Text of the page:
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Middle East

Israel unveils plans for more settler homes

Proposed units in occupied West Bank and East Jerusalem draw criticism from Netanyahu's own coalition partners.

Last updated: 10 Jan 2014 21:12
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Palestinian supporters of the Islamic Jihad protested against peace talks in Gaza City on Friday [AP]

Israel has announced plans to build 1,400 new homes in the occupied West Bank and East Jerusalem.

The country's Housing Ministry said on Friday that it planned to construct 801 housing units in the West Bank, another 600 in East Jerusalem, and re-issue tenders for 582 units in East Jerusalem, all on land seized during the 1967 Six Day War.

The announcement enraged some of the coalition partners of Benjamin Netanyahu, the Israeli prime minister, as well as Palestinians, who want the land for their future state and who have accused Israel of lacking a commitment to peace negotiations.

This is a bad idea which Yesh Atid will do all it can to ensure remains just an idea that will not be implemented.

Yair Lapid, Israeli finance minister and Yesh Atid party leader

But even Netanyahu's largest coalition ally, the centrist Yesh Atid party, has criticised Friday's move.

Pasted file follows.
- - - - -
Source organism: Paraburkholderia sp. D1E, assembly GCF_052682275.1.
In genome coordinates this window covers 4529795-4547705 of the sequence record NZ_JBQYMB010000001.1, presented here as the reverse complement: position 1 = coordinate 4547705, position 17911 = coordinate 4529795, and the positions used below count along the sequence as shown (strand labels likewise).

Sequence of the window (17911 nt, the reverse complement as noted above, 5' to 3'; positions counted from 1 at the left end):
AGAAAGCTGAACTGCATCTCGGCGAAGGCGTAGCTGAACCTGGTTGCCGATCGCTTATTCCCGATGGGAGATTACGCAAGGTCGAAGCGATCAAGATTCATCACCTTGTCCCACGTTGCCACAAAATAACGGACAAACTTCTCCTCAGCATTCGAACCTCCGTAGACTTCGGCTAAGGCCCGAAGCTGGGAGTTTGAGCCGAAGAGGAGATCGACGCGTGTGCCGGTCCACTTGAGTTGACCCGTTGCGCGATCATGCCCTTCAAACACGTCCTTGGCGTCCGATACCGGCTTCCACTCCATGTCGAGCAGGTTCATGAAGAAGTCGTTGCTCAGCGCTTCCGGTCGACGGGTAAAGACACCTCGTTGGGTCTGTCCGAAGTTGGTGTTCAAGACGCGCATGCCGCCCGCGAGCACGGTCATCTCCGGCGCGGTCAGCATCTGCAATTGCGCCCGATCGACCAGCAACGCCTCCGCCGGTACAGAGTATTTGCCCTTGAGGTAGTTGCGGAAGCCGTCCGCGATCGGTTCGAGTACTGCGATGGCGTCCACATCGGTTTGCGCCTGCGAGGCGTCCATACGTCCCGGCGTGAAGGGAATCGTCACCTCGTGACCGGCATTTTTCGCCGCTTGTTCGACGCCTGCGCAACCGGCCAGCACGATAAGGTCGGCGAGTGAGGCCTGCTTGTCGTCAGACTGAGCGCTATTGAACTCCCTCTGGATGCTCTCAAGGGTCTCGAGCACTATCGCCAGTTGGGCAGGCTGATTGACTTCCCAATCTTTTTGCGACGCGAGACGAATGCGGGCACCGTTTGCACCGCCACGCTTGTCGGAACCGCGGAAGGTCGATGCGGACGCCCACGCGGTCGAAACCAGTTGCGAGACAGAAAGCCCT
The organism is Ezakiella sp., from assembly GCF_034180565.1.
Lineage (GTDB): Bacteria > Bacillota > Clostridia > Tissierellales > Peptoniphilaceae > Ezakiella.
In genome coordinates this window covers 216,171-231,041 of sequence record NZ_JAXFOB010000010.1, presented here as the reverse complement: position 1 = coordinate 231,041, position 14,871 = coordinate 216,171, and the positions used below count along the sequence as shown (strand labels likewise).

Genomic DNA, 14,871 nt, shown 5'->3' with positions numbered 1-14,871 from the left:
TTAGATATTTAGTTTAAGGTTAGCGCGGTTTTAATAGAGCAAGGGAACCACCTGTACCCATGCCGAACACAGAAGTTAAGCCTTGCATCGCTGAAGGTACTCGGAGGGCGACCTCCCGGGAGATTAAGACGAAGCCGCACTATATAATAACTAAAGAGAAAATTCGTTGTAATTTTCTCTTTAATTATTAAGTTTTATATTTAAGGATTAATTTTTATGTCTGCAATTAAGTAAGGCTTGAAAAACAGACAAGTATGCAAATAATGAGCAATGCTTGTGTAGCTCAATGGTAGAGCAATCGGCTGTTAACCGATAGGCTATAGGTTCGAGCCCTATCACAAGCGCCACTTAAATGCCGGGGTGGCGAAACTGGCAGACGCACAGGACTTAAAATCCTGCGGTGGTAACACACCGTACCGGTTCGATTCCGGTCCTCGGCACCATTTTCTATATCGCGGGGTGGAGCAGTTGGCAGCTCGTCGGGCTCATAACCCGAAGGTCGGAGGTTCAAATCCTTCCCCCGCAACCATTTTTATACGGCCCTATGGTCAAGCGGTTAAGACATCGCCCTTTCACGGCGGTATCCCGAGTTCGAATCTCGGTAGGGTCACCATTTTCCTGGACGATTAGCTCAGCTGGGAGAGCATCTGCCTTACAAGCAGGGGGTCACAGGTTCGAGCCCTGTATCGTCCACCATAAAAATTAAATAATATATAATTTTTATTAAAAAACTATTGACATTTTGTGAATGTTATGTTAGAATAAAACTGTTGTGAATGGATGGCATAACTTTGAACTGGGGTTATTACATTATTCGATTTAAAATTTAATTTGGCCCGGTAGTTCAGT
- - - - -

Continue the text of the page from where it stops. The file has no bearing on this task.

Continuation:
"This is a bad idea which Yesh Atid will do all it can to ensure remains just an idea that will not be implemented," Yair Lapid, who also serves as Israel's finance minister, said.

In a statement, Saeb Erekat, chief Palestinian negotiator, said: "The recent announcement shows Israel's clear commitment to the destruction of peace efforts and the imposition of an apartheid regime."

He called the announcement a "test" of the US administration's ability to hold Israel accountable for its attempts to derail peace efforts.

John Kerry, the US secretary of state, has made multiple trips to Jerusalem since peace talks resumed in July 2013 after a three-year deadlock.

Kerry recently condemned Israel's practice of establishing settlements on occupied territory, calling them "illegitimate".

"Let me emphasise that the position of the United States is that we consider now, and have always considered, the settlements to be illegitimate," Kerry said at a November 2013 press conference.

'Bad idea'

Friday's announcement followed a pattern whereby Israel issues new building permits shortly after releasing Palestinian prisoners.

A group of 26 Palestinians were freed at the end of December 2013 under terms of an agreement brokered by Washington as part of ongoing peace negotiations.

Anti-settlement watchdog, Peace Now, said Israel has planned to build about 5,349 new homes in the West Bank and East Jerusalem since direct peace talks resumed.

"Netanyahu says that he is in principle in favour of a two-state solution but he has said in previous instances that the locations of these housing units would in any case be part of Israel - no matter what the outcome of a peace accord," Al Jazeera's Tom Ackerman, reporting from Jerusalem, said. 

Previous peace negotiations between Israel and Palestine fell apart in 2010 due to a dispute over settlement construction and resumed talks have made very little progress.

More than 500,000 Jewish settlers currently live in East Jerusalem and the West Bank. Most countries consider Israel's settlements to be illegal.

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Source:
Al Jazeera and agencies
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